mihšiiwia kiilhswa ‘Elk Moon’

Mihšiiwia Kiilhswa ‘Elk Moon’ is named for the Eastern American elk (Cervus canadensis canadensis). In the 1400s, it is estimated that mihšiiwia had the greatest range of any hoofed species in North America. But this dispersed and large population diminished quickly in the years following European settlement. By the 1840s, no Eastern elk subspecies could be found in the state of Indiana. In 1880, the Eastern elk was declared extinct in North America. Mihšiiwia were larger than Roosevelt elk, which are found out west in the United States. Adult Eastern American elk males could weigh as much as 1,000 pounds and often grew to five feet tall at the shoulder.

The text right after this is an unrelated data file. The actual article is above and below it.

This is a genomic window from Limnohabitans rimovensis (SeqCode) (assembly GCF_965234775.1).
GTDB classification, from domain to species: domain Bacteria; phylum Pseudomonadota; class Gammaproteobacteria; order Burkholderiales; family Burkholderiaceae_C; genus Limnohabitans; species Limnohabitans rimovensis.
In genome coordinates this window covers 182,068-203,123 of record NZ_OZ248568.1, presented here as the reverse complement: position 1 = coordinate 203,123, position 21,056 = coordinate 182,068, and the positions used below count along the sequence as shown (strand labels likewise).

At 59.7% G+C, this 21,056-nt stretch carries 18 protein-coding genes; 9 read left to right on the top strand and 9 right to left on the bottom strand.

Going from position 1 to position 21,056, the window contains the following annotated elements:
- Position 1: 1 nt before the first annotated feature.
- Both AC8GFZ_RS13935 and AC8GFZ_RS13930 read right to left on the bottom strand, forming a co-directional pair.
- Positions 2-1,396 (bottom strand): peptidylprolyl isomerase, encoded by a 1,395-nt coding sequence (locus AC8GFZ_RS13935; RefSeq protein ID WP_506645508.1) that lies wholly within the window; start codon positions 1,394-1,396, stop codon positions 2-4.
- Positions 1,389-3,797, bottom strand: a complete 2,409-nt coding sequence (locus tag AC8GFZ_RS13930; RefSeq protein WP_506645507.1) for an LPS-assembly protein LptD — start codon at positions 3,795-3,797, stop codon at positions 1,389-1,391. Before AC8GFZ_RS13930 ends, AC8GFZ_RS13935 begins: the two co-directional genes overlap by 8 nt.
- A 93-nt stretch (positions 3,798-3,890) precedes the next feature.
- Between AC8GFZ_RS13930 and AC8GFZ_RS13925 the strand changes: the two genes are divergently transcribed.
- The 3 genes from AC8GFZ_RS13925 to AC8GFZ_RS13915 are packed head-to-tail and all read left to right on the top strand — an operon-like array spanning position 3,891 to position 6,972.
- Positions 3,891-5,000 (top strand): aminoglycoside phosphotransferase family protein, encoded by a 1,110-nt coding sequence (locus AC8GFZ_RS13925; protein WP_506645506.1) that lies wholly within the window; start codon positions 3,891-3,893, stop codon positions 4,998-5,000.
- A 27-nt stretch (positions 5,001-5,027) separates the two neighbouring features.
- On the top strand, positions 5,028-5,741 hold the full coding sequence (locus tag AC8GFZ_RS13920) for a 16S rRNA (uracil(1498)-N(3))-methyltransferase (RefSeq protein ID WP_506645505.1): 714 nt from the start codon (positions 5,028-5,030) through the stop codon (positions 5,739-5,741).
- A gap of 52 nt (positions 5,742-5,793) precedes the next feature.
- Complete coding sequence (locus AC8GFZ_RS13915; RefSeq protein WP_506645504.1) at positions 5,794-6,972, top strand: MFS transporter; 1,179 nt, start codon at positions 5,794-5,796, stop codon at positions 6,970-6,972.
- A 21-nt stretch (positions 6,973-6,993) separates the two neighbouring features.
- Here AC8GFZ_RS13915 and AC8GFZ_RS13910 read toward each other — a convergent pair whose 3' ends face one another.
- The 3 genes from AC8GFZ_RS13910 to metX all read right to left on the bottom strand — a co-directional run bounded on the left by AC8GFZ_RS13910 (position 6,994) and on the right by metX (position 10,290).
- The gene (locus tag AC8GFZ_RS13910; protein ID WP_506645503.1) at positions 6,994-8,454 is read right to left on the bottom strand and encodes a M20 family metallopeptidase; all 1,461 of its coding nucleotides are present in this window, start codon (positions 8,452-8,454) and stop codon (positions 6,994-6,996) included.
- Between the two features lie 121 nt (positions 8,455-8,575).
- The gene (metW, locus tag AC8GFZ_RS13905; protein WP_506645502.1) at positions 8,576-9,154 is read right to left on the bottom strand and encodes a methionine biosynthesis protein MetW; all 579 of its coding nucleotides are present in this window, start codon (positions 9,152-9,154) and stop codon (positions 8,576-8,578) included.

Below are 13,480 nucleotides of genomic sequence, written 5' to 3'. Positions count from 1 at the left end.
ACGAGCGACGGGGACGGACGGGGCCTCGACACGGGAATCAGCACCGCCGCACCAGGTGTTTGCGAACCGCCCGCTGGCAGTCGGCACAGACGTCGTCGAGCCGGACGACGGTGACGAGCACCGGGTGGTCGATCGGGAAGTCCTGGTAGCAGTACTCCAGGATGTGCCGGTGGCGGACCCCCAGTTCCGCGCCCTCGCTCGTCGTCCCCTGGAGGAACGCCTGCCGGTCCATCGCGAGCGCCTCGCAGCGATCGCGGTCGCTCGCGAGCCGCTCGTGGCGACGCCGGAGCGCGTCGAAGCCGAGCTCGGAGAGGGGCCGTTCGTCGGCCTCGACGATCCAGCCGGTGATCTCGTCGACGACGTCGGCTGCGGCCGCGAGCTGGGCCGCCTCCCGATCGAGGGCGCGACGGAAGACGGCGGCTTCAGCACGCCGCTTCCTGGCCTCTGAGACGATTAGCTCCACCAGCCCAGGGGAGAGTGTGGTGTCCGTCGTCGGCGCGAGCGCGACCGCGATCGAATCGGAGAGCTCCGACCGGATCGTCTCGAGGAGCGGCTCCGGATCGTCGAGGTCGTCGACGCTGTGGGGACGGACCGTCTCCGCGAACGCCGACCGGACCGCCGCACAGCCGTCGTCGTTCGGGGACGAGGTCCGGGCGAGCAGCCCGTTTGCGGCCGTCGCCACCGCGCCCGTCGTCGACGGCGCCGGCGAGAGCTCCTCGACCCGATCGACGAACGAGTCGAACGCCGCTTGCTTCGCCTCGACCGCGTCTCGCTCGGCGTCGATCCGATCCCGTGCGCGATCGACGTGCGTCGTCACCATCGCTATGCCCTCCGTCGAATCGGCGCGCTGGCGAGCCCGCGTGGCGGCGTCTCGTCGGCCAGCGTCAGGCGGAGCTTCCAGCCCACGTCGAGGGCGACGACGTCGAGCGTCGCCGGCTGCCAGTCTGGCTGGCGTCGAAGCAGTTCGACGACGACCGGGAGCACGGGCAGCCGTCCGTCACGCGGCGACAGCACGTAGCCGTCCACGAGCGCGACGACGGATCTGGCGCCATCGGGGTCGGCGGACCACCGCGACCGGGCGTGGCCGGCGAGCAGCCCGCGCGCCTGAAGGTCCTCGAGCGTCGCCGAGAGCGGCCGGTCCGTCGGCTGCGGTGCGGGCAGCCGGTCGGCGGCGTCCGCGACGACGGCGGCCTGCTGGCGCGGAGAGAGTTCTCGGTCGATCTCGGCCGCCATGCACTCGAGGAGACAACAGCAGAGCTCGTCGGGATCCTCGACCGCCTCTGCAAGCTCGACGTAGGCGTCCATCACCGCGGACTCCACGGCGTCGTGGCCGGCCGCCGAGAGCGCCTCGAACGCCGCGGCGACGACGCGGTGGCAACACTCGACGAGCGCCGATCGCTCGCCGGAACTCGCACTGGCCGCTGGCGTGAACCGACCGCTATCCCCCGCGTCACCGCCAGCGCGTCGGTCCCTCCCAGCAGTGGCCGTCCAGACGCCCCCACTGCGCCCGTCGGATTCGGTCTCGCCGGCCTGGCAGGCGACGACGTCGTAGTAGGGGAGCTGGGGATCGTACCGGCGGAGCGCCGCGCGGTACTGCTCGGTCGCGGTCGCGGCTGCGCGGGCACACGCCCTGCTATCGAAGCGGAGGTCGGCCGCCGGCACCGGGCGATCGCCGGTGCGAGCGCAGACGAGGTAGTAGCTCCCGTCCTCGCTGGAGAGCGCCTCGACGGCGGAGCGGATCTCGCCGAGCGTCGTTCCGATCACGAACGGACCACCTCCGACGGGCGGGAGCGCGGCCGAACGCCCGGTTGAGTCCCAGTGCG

Lithograph of Eastern American Elk (Cervus canadensis canadensis) by John J. Audubon
Lithograph by John J. Audubon courtesy of Brooklyn Museum

To the best of our knowledge, this month is associated mihšiiwia’s mating season (roughly August and September). During mating season, the woodlands around the Wabash River would fill with the sounds of male elk bugling, which is used to call out to females and warn off competing males. Listen to an elk bugle in this video. The mihšiiwia’s close cousin, the Roosevelt elk, has been introduced to the woodlands east of the Mississippi, and so it is possible that in a few generations we may once again hear the bugling of Elk along the Wabash.